Abhicandra: 1 definition
Abhicandra means something in Jainism, Prakrit. If you want to know the exact meaning, history, etymology or English translation of this term then check out the descriptions on this page. Add your comment or reference to a book if you want to contribute to this summary article.
Alternative spellings of this word include Abhichandra.
General definition (in Jainism)Source: Wisdom Library: Jainism
Abhicandra (अभिचन्द्र) is the name of a kulakara (law-giver) according to both Śvetāmbara and Digambara sources. His wife is named Pratirūpā according to Śvetāmbara, but Śrīmati according to Digambara. The kulakaras (similair to the manus of the Brahmanical tradition) figure as important characters protecting and guiding humanity towards prosperity during ancient times of distress, whenever the kalpavṛkṣa (wishing tree) failed to provide the proper service.
These law-givers (eg., Abhicandra) are listed in various Jain sources, such as the Bhagavatīsūtra and Jambūdvīpaprajñapti in Śvetāmbara, or the Tiloyapaṇṇatti and Ādipurāṇa in the Digambara tradition.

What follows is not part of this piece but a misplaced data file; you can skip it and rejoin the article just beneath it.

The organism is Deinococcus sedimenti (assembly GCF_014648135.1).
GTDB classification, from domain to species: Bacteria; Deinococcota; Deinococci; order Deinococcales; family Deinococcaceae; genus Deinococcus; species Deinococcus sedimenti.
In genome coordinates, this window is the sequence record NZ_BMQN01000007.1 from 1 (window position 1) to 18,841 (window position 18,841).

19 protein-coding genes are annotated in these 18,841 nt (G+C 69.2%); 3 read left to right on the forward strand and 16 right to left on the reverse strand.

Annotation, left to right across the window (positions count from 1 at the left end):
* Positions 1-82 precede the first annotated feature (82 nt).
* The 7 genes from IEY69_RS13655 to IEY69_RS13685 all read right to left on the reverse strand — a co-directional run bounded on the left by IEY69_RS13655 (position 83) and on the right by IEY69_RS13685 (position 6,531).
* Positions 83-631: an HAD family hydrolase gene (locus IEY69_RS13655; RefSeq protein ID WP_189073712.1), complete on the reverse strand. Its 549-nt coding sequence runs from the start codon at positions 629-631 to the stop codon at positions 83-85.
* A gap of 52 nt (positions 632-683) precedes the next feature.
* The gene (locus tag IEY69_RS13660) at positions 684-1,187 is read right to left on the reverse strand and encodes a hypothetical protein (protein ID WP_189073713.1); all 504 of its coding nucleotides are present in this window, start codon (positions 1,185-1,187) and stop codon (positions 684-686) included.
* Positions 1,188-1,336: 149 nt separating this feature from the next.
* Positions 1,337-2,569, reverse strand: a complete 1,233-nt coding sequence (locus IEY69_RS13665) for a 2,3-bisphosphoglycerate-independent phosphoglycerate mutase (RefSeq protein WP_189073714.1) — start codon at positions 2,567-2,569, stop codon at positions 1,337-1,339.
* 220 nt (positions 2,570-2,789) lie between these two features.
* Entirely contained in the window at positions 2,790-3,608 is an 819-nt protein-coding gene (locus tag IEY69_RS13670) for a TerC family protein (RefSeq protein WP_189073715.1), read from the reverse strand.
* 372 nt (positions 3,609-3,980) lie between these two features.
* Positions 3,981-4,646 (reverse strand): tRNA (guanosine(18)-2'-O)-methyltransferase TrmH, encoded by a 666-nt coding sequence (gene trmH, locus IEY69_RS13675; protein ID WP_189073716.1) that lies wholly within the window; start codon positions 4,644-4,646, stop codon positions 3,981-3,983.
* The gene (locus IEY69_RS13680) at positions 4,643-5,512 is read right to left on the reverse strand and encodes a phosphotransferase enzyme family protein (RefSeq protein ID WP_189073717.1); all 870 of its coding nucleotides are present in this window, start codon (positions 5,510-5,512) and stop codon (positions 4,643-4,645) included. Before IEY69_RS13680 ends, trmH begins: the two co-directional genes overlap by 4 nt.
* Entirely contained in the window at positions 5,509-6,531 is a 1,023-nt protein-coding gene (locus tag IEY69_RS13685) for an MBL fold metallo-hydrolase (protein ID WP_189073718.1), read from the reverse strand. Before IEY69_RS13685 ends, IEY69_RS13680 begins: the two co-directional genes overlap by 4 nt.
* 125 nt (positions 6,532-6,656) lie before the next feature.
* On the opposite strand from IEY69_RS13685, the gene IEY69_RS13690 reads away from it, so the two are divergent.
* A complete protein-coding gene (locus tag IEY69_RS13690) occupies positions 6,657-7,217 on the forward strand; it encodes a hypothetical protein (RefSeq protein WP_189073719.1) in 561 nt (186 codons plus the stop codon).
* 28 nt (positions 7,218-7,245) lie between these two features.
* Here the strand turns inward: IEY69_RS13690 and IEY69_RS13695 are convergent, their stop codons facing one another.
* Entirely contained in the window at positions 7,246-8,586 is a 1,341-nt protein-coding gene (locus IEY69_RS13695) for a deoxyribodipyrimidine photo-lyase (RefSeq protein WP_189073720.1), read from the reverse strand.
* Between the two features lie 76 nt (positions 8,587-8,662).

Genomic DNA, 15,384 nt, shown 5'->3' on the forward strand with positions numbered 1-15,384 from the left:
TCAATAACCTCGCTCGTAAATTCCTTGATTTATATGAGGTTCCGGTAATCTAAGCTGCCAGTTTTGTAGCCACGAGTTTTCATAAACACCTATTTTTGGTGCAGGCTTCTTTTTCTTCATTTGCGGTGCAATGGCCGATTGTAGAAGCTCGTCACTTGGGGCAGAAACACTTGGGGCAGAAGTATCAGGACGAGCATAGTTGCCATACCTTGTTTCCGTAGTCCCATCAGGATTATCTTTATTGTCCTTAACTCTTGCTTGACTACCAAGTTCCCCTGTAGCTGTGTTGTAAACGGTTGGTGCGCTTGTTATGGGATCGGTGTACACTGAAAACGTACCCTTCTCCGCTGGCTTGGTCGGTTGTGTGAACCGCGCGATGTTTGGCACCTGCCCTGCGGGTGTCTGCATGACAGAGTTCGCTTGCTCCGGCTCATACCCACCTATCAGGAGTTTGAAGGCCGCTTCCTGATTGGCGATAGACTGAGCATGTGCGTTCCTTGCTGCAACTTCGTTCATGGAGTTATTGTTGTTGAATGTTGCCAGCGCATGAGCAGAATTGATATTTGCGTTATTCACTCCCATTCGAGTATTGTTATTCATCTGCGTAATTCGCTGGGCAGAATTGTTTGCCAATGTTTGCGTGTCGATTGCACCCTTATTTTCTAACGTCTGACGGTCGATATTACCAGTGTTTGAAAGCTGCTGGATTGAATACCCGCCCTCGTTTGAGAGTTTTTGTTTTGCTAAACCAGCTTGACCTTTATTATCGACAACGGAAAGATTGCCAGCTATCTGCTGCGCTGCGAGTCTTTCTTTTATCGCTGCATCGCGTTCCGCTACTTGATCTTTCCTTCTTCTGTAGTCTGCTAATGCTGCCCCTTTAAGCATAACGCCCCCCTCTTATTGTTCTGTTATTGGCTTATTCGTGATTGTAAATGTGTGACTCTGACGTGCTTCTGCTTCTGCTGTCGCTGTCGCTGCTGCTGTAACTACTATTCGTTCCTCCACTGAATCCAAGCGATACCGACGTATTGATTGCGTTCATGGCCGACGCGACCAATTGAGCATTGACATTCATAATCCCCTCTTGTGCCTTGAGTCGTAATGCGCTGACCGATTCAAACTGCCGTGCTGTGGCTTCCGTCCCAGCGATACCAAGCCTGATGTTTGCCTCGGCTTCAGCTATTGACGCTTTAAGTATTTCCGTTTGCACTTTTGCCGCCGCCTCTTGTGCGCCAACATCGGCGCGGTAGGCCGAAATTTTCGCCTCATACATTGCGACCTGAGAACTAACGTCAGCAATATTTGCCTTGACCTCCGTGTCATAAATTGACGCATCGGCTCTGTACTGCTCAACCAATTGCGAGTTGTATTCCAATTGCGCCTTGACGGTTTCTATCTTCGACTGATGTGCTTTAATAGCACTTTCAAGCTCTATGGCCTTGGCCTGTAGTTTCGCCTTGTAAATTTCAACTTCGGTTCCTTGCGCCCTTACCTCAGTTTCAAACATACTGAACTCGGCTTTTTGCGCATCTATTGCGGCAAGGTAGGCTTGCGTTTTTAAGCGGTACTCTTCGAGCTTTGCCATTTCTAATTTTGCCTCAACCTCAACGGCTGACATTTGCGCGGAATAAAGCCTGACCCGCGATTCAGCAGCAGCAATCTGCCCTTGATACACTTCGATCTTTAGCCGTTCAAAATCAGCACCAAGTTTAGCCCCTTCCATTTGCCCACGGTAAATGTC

Jainism is an Indian religion of Dharma whose doctrine revolves around harmlessness (ahimsa) towards every living being. The two major branches (Digambara and Svetambara) of Jainism stimulate self-control (or, shramana, ‘self-reliance’) and spiritual development through a path of peace for the soul to progess to the ultimate goal.
See also (Relevant definitions)
Search found 2 books and stories containing Abhicandra, Abhi-candra; (plurals include: Abhicandras, candras). You can also click to the full overview containing English textual excerpts. Below are direct links for the most relevant articles:
Trishashti Shalaka Purusha Caritra (by Helen M. Johnson)
Part 8: Story of origin of animal sacrifices < [Chapter II - Rāvaṇa’s expedition of Conquest]
Part 1: Birth of Vasudeva (parents Andhakavṛṣṇi and Subhadrā) < [Chapter II - Marriages of Vasudeva with maidens]
Part 2: Incarnation as Mahābala < [Chapter VI - Śrī Mallināthacaritra]
Bhagavati-sutra (Viyaha-pannatti) (by K. C. Lalwani)